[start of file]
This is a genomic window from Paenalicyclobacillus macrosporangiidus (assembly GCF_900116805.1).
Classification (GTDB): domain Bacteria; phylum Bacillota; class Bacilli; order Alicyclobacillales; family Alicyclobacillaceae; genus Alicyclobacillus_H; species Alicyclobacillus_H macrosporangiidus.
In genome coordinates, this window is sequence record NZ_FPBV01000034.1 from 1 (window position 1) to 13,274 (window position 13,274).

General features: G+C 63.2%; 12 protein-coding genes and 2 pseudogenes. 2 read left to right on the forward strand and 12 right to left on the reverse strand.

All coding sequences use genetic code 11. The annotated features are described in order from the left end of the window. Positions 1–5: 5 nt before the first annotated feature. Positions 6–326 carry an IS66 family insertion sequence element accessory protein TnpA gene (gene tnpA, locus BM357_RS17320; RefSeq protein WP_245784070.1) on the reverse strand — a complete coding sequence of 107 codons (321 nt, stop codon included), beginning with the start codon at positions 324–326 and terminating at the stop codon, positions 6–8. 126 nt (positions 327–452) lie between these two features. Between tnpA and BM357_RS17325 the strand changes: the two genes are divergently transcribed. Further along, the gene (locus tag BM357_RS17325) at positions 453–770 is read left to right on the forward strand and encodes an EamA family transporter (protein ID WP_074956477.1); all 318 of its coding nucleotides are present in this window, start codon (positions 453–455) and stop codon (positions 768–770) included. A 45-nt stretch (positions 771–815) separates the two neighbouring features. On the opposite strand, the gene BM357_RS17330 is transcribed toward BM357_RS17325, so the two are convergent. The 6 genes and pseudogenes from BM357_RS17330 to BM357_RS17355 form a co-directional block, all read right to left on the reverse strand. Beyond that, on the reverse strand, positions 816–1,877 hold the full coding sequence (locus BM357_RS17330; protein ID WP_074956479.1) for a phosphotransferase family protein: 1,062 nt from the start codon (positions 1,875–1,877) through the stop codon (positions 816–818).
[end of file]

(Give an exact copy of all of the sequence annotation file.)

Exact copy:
This is a genomic window from Paenalicyclobacillus macrosporangiidus (assembly GCF_900116805.1).
Classification (GTDB): domain Bacteria; phylum Bacillota; class Bacilli; order Alicyclobacillales; family Alicyclobacillaceae; genus Alicyclobacillus_H; species Alicyclobacillus_H macrosporangiidus.
In genome coordinates, this window is sequence record NZ_FPBV01000034.1 from 1 (window position 1) to 13,274 (window position 13,274).

General features: G+C 63.2%; 12 protein-coding genes and 2 pseudogenes. 2 read left to right on the forward strand and 12 right to left on the reverse strand.

All coding sequences use genetic code 11. The annotated features are described in order from the left end of the window. Positions 1–5: 5 nt before the first annotated feature. Positions 6–326 carry an IS66 family insertion sequence element accessory protein TnpA gene (gene tnpA, locus BM357_RS17320; RefSeq protein WP_245784070.1) on the reverse strand — a complete coding sequence of 107 codons (321 nt, stop codon included), beginning with the start codon at positions 324–326 and terminating at the stop codon, positions 6–8. 126 nt (positions 327–452) lie between these two features. Between tnpA and BM357_RS17325 the strand changes: the two genes are divergently transcribed. Further along, the gene (locus tag BM357_RS17325) at positions 453–770 is read left to right on the forward strand and encodes an EamA family transporter (protein ID WP_074956477.1); all 318 of its coding nucleotides are present in this window, start codon (positions 453–455) and stop codon (positions 768–770) included. A 45-nt stretch (positions 771–815) separates the two neighbouring features. On the opposite strand, the gene BM357_RS17330 is transcribed toward BM357_RS17325, so the two are convergent. The 6 genes and pseudogenes from BM357_RS17330 to BM357_RS17355 form a co-directional block, all read right to left on the reverse strand. Beyond that, on the reverse strand, positions 816–1,877 hold the full coding sequence (locus BM357_RS17330; protein ID WP_074956479.1) for a phosphotransferase family protein: 1,062 nt from the start codon (positions 1,875–1,877) through the stop codon (positions 816–818).